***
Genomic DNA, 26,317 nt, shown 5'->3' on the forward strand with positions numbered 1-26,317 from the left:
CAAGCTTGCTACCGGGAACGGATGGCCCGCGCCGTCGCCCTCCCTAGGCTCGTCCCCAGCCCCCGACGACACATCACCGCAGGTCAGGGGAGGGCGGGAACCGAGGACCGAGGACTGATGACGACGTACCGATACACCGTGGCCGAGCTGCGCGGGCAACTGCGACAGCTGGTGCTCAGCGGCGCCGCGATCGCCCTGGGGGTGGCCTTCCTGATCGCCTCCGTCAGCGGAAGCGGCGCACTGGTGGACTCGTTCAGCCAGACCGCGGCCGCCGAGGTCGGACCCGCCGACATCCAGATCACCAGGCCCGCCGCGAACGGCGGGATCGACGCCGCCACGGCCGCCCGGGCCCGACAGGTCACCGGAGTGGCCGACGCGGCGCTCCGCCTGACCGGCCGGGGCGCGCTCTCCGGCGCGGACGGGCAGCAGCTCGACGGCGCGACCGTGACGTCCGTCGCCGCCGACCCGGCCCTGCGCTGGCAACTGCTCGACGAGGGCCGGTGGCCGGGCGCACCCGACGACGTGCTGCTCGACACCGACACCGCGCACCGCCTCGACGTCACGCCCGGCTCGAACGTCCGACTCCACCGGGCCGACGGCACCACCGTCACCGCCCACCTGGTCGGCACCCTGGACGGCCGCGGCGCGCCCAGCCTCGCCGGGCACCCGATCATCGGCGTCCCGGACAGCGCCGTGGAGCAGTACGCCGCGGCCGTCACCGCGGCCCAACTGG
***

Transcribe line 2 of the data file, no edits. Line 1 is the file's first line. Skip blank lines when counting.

CAAGCTTGCTACCGGGAACGGATGGCCCGCGCCGTCGCCCTCCCTAGGCTCGTCCCCAGCCCCCGACGACACATCACCGCAGGTCAGGGGAGGGCGGGAACCGAGGACCGAGGACTGATGACGACGTACCGATACACCGTGGCCGAGCTGCGCGGGCAACTGCGACAGCTGGTGCTCAGCGGCGCCGCGATCGCCCTGGGGGTGGCCTTCCTGATCGCCTCCGTCAGCGGAAGCGGCGCACTGGTGGACTCGTTCAGCCAGACCGCGGCCGCCGAGGTCGGACCCGCCGACATCCAGATCACCAGGCCCGCCGCGAACGGCGGGATCGACGCCGCCACGGCCGCCCGGGCCCGACAGGTCACCGGAGTGGCCGACGCGGCGCTCCGCCTGACCGGCCGGGGCGCGCTCTCCGGCGCGGACGGGCAGCAGCTCGACGGCGCGACCGTGACGTCCGTCGCCGCCGACCCGGCCCTGCGCTGGCAACTGCTCGACGAGGGCCGGTGGCCGGGCGCACCCGACGACGTGCTGCTCGACACCGACACCGCGCACCGCCTCGACGTCACGCCCGGCTCGAACGTCCGACTCCACCGGGCCGACGGCACCACCGTCACCGCCCACCTGGTCGGCACCCTGGACGGCCGCGGCGCGCCCAGCCTCGCCGGGCACCCGATCATCGGCGTCCCGGACAGCGCCGTGGAGCAGTACGCCGCGGCCGTCACCGCGGCCCAACTGG